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Kick-Ass #5

by  in Comic Reviews Comment
Kick-Ass #5

I would have loved this comic ten years ago when I was 15. But, see, here’s the thing: I was a moron then. Swearing was novel and funny, gratuitous violence was synonymous with entertainment, and, hey, if there are some naked breasts that’s fantastic. “Kick-Ass” seems to embody those tastes, which makes sense to a certain extent since the protagonist is a teenager, but the book itself never rises above that level either. How sad is that?

No, really, isn’t it a little sad that Mark Millar’s sensibilities haven’t advanced beyond those of a 15-year old? I didn’t think it possible, but he actually used the f-word in a new way. If the goal here is to create the most shallow and unlikable idiot of a character, then mission accomplished, because Dave Lizewski is utterly moronic and juvenile. It’s tempting to try and view Dave as a satiric commentary on teenagers, but everything about this book seems completely earnest. Maybe if any of the crudeness or gratuity was original or had some wit infused, “Kick-Ass” could rise above utter crap, but there’s none to be found.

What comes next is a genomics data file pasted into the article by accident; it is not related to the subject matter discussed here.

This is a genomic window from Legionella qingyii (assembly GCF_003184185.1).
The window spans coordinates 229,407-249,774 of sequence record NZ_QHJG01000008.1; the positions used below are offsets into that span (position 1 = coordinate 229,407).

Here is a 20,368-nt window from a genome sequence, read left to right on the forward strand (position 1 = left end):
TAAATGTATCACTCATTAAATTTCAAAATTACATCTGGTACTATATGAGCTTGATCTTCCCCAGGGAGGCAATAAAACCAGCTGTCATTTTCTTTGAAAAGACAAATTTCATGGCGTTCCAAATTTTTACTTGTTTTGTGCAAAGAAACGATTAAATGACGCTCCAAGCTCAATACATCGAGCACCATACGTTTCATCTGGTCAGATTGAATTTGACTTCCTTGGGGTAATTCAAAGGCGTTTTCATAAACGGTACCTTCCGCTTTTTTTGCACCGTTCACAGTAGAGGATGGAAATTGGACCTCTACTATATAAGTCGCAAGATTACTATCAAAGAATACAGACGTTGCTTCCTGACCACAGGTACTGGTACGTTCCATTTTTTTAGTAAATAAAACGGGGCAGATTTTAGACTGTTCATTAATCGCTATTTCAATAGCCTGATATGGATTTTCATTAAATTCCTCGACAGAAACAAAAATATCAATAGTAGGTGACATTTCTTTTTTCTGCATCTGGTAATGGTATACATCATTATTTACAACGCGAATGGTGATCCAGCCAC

We are meant to believe that Dave, at some point in the future telling this story, regrets his actions, but when there’s little difference between his narration and his dialogue excepting a couple of lines, how are we supposed to take it seriously? On one hand, we’re to believe that things will get worse and Dave will learn a lesson but, as a narrator, he comes across just as crass and stupid as his teenage counterpart.

Normally, this is where I’d say something like “Thankfully, there’s John Romita Jr.’s art, which prevents this issue from being a complete waste,” but you know what? It doesn’t. Romita’s art is great, but when it’s saddled with drawing this bad of a story, it’s more annoying than anything else, because his talents would be best used elsewhere. A great artist drawing something this bad is a waste in and of itself and does nothing to redeem the comic. Maybe if I couldn’t read English, I’d be able to appreciate Romita’s art, but I simply can’t get past the writing.

My 15-year old self would no doubt disagree with this review but, thankfully, I’ve grown up a little since then and so have my tastes. And, here’s the thing: that’s a good thing. It’s not a case of “not getting it” or being a snob or taking things too seriously, it’s simply that the writing in this comic is awful, and, instead of simply presenting a fool that we should mock and find repellant, Millar seems unable to separate his voice from that fool, making both the subject of my distaste and disgust.

(John Romita Jr.’s art is great to look at, but just don’t read Mark Millar’s words in CBR’s preview of “Kick-Ass” #5.)